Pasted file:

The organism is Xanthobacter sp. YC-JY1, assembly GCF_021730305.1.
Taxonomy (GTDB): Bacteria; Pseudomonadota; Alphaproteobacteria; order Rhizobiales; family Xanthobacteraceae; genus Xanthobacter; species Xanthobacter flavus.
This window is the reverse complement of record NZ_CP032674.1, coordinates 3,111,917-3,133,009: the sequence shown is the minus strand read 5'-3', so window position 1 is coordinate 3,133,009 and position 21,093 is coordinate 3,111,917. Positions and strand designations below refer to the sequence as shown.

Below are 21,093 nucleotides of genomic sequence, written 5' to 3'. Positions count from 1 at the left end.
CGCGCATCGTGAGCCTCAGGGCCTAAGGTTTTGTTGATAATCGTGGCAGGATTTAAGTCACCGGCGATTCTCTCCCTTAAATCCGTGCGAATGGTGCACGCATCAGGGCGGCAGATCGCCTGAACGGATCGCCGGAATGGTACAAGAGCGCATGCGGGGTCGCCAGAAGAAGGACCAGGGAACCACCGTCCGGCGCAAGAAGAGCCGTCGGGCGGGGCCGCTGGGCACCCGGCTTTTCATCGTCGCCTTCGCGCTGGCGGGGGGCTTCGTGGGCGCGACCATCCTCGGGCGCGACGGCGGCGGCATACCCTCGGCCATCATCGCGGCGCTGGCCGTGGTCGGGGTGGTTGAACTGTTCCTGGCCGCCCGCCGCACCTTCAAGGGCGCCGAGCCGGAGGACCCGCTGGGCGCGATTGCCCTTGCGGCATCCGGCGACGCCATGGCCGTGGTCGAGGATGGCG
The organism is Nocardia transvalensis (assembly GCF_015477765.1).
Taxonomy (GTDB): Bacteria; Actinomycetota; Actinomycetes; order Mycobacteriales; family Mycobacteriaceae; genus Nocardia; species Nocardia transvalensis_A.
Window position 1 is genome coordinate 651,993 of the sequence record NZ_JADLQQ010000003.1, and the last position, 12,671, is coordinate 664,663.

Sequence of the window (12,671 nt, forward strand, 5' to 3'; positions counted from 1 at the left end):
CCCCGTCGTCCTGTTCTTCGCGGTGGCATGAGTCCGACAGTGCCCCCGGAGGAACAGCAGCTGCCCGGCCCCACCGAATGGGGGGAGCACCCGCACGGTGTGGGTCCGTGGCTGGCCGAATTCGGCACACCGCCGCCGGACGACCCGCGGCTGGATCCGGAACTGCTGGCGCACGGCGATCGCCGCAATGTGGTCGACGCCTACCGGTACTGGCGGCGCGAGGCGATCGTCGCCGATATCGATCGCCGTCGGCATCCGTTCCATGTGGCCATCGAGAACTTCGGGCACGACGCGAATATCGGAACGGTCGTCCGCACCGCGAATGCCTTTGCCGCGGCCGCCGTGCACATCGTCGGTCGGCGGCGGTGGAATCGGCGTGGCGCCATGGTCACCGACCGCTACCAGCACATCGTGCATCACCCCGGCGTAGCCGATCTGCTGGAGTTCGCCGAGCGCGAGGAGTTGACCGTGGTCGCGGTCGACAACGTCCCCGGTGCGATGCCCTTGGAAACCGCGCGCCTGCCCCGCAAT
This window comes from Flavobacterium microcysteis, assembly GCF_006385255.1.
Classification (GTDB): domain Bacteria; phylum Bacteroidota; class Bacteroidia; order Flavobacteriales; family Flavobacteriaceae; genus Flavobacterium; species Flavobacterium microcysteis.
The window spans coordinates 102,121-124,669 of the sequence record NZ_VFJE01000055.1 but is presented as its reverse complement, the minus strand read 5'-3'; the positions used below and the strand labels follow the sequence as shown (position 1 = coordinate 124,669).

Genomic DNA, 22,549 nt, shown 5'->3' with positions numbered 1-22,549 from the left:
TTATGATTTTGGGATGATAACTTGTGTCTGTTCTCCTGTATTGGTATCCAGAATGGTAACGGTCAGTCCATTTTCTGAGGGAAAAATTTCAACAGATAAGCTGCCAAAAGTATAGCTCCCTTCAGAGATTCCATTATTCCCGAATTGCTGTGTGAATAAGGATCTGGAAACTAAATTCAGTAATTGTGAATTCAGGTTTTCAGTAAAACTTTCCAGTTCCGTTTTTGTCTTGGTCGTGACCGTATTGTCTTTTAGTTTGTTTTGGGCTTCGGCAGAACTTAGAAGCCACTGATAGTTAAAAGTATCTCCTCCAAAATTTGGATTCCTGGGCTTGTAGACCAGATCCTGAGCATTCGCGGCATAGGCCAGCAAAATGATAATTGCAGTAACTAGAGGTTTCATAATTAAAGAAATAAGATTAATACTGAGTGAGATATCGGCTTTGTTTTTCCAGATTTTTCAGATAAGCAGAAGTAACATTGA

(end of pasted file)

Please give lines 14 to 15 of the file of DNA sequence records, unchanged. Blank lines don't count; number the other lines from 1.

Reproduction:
Genomic DNA, 22,549 nt, shown 5'->3' with positions numbered 1-22,549 from the left:
TTATGATTTTGGGATGATAACTTGTGTCTGTTCTCCTGTATTGGTATCCAGAATGGTAACGGTCAGTCCATTTTCTGAGGGAAAAATTTCAACAGATAAGCTGCCAAAAGTATAGCTCCCTTCAGAGATTCCATTATTCCCGAATTGCTGTGTGAATAAGGATCTGGAAACTAAATTCAGTAATTGTGAATTCAGGTTTTCAGTAAAACTTTCCAGTTCCGTTTTTGTCTTGGTCGTGACCGTATTGTCTTTTAGTTTGTTTTGGGCTTCGGCAGAACTTAGAAGCCACTGATAGTTAAAAGTATCTCCTCCAAAATTTGGATTCCTGGGCTTGTAGACCAGATCCTGAGCATTCGCGGCATAGGCCAGCAAAATGATAATTGCAGTAACTAGAGGTTTCATAATTAAAGAAATAAGATTAATACTGAGTGAGATATCGGCTTTGTTTTTCCAGATTTTTCAGATAAGCAGAAGTAACATTGA